Police at the scene of an officer-involved shooting in Edmonds on April 22. (Kevin Clark / Herald file)

Police at the scene of an officer-involved shooting in Edmonds on April 22. (Kevin Clark / Herald file)

Officials identify man fatally shot by Edmonds police officer

Investigators say William Houseworth, 42, had a knife when police confronted him April 22.

EDMONDS — A man fatally shot by Edmonds police has been identified.

Police were called around noon on April 22 to a motel in the 22100 block of Highway 99, for a report of a domestic violence incident between a man and a woman.

There, Edmonds officers confronted William Houseworth II, 42.

“The suspect advanced at officers while armed with a knife,” according to the Snohomish County Multiple Agency Response Team, a cadre of detectives who investigate police use of force.

One officer shocked him with a stun gun, and when the man kept moving, another officer fired a gun, investigators reported.

Houseworth later died at a hospital, the Snohomish County Medical Examiner’s Office confirmed Wednesday. An autopsy showed he died of the gunshot wounds.

None of the officers were injured.

Talk to us

More in Local News

Logo for news use featuring the municipality of Lake Stevens in Snohomish County, Washington. 220118
Motorcyclist identified in fatal crash near Lake Stevens

Anthony Palko, 33, died Monday night after colliding with a passenger car. The juveniles in the car were taken to the hospital.

Marysville
Police: Marysville man shot sword-wielding roommate in self-defense

The roommates were arguing over eBay sales, according to police. Then one of them allegedly brandished a two-foot sword.

Logo for news use featuring the municipality of Lake Stevens in Snohomish County, Washington. 220118
Everett boy, 12, identified as Davies Beach drowning victim

Malachi Bell was one of three swimmers in distress Sunday in Lake Stevens. He did not survive.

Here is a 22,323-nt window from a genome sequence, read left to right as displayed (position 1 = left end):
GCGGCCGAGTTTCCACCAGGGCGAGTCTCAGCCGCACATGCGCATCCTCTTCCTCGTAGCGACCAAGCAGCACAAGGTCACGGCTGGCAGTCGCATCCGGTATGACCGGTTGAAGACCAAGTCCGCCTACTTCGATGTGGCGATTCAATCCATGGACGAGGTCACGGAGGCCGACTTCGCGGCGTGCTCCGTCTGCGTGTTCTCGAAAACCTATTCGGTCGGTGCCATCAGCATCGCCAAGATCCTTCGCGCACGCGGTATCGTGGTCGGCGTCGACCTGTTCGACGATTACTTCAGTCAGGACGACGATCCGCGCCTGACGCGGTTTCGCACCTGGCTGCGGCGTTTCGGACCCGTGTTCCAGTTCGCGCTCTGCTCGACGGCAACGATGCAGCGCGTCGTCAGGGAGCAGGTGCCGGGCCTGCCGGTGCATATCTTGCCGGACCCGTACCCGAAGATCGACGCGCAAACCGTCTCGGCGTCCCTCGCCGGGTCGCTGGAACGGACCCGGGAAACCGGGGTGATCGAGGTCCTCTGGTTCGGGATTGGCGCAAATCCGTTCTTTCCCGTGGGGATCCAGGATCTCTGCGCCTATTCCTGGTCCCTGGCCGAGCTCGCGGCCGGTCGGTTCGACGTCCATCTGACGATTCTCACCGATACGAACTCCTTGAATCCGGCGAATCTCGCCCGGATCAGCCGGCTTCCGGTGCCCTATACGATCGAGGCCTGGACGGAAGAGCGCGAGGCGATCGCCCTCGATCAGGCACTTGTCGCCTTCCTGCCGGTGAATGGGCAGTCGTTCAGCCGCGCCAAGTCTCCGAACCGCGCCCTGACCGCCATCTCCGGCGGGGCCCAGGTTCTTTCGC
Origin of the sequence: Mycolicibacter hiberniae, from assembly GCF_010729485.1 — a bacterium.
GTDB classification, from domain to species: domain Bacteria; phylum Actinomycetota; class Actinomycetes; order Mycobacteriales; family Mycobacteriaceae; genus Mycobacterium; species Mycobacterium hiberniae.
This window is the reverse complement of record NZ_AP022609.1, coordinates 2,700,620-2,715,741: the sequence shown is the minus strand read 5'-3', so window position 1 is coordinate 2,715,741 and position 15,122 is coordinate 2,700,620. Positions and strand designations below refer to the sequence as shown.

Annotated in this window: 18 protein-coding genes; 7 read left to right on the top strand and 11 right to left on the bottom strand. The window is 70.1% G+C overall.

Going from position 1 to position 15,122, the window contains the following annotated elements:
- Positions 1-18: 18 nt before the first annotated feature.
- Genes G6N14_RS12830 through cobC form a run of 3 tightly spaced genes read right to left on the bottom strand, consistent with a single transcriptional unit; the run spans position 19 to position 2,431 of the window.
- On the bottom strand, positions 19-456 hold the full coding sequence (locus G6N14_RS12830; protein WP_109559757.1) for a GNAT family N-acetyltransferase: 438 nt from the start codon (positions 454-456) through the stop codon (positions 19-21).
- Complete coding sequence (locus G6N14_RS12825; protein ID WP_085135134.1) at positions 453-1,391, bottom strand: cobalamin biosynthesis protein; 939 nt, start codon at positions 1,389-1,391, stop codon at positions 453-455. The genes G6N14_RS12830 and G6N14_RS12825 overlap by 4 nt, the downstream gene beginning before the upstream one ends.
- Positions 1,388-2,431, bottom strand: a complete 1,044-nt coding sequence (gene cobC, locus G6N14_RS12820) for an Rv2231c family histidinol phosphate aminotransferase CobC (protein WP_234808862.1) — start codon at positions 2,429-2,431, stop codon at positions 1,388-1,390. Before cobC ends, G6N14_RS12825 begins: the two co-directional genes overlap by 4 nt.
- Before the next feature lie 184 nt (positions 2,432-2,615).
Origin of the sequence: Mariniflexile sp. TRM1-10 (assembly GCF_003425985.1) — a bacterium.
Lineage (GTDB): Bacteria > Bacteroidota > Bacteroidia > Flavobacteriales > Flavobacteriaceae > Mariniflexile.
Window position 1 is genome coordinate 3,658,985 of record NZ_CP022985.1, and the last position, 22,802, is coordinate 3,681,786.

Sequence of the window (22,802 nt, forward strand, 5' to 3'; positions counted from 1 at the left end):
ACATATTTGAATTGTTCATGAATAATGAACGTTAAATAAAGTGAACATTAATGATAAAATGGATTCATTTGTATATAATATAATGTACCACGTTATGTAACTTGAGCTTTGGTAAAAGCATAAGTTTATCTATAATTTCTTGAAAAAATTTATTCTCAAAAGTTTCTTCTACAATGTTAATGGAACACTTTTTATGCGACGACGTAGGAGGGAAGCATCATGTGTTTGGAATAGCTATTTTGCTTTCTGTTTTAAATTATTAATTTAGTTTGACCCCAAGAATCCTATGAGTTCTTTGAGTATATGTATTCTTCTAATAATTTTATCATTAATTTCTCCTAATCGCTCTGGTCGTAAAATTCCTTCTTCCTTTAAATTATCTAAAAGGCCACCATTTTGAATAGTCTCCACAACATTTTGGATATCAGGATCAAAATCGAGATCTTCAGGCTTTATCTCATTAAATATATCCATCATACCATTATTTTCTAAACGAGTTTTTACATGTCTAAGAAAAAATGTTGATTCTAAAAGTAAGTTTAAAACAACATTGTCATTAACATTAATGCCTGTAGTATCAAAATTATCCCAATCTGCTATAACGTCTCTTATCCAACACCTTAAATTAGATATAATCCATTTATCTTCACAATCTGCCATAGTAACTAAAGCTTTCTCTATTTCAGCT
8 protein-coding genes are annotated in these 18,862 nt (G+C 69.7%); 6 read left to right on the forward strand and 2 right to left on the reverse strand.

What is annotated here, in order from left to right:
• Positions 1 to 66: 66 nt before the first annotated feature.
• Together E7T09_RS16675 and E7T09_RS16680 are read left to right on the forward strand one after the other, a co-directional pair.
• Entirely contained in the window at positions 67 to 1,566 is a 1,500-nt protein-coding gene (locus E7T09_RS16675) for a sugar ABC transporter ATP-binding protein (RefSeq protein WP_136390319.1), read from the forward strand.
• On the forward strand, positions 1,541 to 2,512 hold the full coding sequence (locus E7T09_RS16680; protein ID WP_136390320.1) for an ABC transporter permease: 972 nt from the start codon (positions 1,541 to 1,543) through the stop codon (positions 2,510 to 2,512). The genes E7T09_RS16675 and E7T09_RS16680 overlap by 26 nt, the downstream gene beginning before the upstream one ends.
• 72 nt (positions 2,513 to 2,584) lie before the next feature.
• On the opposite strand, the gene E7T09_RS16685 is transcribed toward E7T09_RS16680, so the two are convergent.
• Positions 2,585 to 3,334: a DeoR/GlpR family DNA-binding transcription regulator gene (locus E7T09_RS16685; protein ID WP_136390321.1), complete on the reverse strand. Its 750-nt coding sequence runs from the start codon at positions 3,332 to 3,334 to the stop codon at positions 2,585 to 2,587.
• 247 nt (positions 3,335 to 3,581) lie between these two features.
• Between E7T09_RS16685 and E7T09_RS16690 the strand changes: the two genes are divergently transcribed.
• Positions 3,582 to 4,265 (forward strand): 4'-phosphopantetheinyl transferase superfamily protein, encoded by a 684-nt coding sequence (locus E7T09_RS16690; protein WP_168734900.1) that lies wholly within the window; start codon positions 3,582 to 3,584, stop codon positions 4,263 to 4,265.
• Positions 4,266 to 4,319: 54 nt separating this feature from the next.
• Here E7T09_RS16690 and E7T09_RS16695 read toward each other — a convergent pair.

Everett
Port of Everett hosting annual open house after pandemic hiatus

Also, Rustic Cork Wine Bar plans to open a second shop at Fisherman’s Harbor — the latest addition to the port’s “wine walk.”

Tulalip council members and tribal members watch as Governor Jay Inslee signs bill HB 1571 into law at the Tulalip Resort on Thursday, March 31, 2022 in Tulalip, Washington. (Olivia Vanni / The Herald)
Washington launches new Indigenous missing person alert system

It’s similar to an Amber Alert. Tulalip families of the missing have called the program a good first step.

Jenson Hankins address the court during his resentencing at the Snohomish County Courthouse on Thursday, June 30, 2022 in Everett, Washington. (Olivia Vanni / The Herald)
Man gets reduced sentence for 2003 Marysville ambush murder

“I’ve wanted to apologize for a long time,” said Jenson Hankins, who was 16 when he killed John Jasmer near Marysville.

The Tulalip Tribes have joined state and local leaders in calling on residents to stay home when not performing certain essential activities. Six Tulalip Tribes members had tested positive for COVID-19, including a tribal elder who died of the disease, according to the tribes. (Kevin Clark / The Herald)
Tulalips say US Supreme Court ruling undermines tribal sovereignty

Justice Brett Kavanaugh wrote: “Indian country is part of the State, not separate from the State.”

Providence Regional Medical Center Everett. (Olivia Vanni/The Herald)
With influx of patients, Everett hospital’s ER is overwhelmed

Providence set up a command center and diverted resources. A nurse said we’re watching “the collapse of health care.”

Logo for news use featuring the municipality of Monroe in Snohomish County, Washington. 220118
Search begins in earnest for Monroe interim superintendent

Meanwhile, Superintendent Justin Blasko is still on leave, and school officials are keeping quiet about his future.

Most Read